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Fatty liver common in children Fatty liver common in children

Fatty liver common in children

Children's HealthNov 03, 2006

Fatty liver is seen in about 1 of every 10 in children and adolescents, making it the most common liver abnormality in this age group, according to findings published in current issued of the journal Pediatrics.

“The growing epidemic of childhood obesity has prompted studies of the prevalence of obesity-related conditions,” including High Blood Pressure, High cholesterol and the metabolic syndrome, a cluster of symptoms, such as diabetes, obesity and High Blood Pressure, Dr. Jeffrey B. Schwimmer, of the University of California, San Diego, and colleagues write. “Reports of pediatric fatty liver disease and steatohepatitis (fatty inflammation of the liver) in obese children have been increasing and include cases of cirrhosis and liver transplantation.”

The researchers examined the prevalence of pediatric fatty liver as diagnosed by examination of the liver tissue in a population-based sample of children and adolescents. A review was performed of 742 subjects (ages 2 to 19 years) who had an autopsy performed from 1993 to 2003. The team defined fatty liver as fatty deposits in at least 5 percent of the liver cells.

Fatty liver was present in 97 subjects (13 percent). The researchers found that the prevalence of fatty liver in children and adolescents ages 2 to 19 years was 9.6 percent after adjusting for the effects of age, gender, race, and ethnicity.

Fatty liver was not observed in underweight children, but was noted in 5 percent of normal weight children, 16 percent of overweight children, and 38 percent of obese children. Of the 97 subjects with fatty liver, 22 (23 percent) also had steatohepatitis.

The prevalence of fatty liver increased with age, ranging from 0.7 percent (ages 2 through 4 years old) to 17.3 percent (ages 15 through 19 years old), and differed significantly by race and ethnicity (Hispanic: 11.8 percent; Asian: 10.2 percent; white: 8.6 percent; and black: 1.5 percent), the team reports.

“Given the large number of children affected, it is imperative that we establish a better understanding of the natural history of pediatric fatty liver not only in terms of the progression of liver disease but also regarding its potential relationship with other health outcomes, such as type 2 diabetes mellitus and cardiovascular disease,” Schwimmer’s team concludes.

SOURCE: Pediatrics, October 2006.

Provided by ArmMed Media
Revision date: July 4, 2011
Last revised: by Dave R. Roger, M.D.

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Fatty liver disease causes a particular pattern of liver damage in children, with the most severe injury being seen in children who are nonwhite, boys, or those who are especially obese. However, physicians should be alert for this disease in any overweight or obese child, according to researchers here at Digestive Disease Week.

“The most common serious consequence of childhood obesity is fatty liver disease, and more than one million kids have it,” said Jeffrey Schwimmer, MD, from Children’s Hospital and Health Center and the Weight and Wellness Center, both in San Diego, California. “I think this is an underrecognized disease by pediatricians and the general public. All obese children should be screened.”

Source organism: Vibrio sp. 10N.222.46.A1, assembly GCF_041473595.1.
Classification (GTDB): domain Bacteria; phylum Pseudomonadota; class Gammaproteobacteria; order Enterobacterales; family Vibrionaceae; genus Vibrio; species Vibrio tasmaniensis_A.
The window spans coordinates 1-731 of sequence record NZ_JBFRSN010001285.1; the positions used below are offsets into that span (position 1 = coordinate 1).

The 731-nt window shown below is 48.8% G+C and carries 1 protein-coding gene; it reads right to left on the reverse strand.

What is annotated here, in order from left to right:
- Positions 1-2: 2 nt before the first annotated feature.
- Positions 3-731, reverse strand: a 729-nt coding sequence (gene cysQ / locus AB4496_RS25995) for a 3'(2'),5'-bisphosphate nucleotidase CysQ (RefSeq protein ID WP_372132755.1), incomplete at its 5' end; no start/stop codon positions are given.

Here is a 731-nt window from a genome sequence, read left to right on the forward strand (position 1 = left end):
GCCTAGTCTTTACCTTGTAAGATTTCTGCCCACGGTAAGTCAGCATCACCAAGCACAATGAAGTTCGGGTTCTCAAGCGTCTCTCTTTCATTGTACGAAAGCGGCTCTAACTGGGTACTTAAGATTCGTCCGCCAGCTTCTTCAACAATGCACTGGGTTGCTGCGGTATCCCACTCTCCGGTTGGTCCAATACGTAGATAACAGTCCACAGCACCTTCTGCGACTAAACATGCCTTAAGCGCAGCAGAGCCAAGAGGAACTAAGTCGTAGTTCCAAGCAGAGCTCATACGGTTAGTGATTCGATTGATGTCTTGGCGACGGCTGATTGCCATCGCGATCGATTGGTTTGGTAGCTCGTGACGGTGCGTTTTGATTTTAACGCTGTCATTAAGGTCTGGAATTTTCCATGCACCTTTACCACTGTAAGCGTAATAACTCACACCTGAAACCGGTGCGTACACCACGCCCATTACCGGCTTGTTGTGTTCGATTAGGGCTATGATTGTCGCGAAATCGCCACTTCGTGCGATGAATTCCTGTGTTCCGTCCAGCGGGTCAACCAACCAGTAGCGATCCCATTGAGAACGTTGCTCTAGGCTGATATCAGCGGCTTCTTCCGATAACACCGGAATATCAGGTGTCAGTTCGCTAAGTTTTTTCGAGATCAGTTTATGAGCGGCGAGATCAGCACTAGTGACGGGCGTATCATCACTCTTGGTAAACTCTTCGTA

Dr. Schwimmer’s study involved 100 children (35 girls and 65 boys, aged 2 to 18 years [mean age, 12 years]) who had nonalcoholic fatty liver disease (NAFLD) as demonstrated by liver biopsy. Of these children, one was underweight, one was of healthy weight, six were overweight and 92 were obese, yielding a mean body mass index of 31.6 kg/m 2 overall. The racial distribution was 78 whites, 11 Asians, five Native American, four blacks, and two unclassified children.

The biopsies were further classified by whether they also showed type 1 or type 2 nonalcoholic steatohepatitis (NASH), a more specific finding than NAFLD. Biopsies with type 2 NASH showed significantly greater steatosis than those with type 1 NASH ( P = .01). Type 2 was also more common than type 1, affecting 41 children compared with 12 children for type 1. All seven biopsies showing advanced cirrhosis or fibrosis were for children with type 2 NASH.

Demographically, children with type 2 NASH were significantly more obese than those who had type 1 ( P < .01), more likely to be male than female (51% vs. 23%; P < .01), and were more likely to be nonwhite ( P < .001).

“The importance of this paper is that there are different patterns of NASH and NAFLD in kids” that went previously unrecognized, Bruce Bacon, MD, told Medscape. Dr. Bacon is president of the American Association for the Study of Liver Diseases and on the faculty of the St. Louis University School of Medicine in Missouri.

“But the bigger story is how prevalent these conditions are in the pediatric population,” Dr. Bacon said. “This is a slowly progressive disease. By the time these teenagers are 30 or 40, they will have complications of liver disease and/or be candidates for a liver transplant. This has significant long-term implications.”

This study was independently funded. The authors report no pertinent financial disclosures.

posted by karaciger yaglanmasi on 04/03/2010 at 10:18 am -08:00

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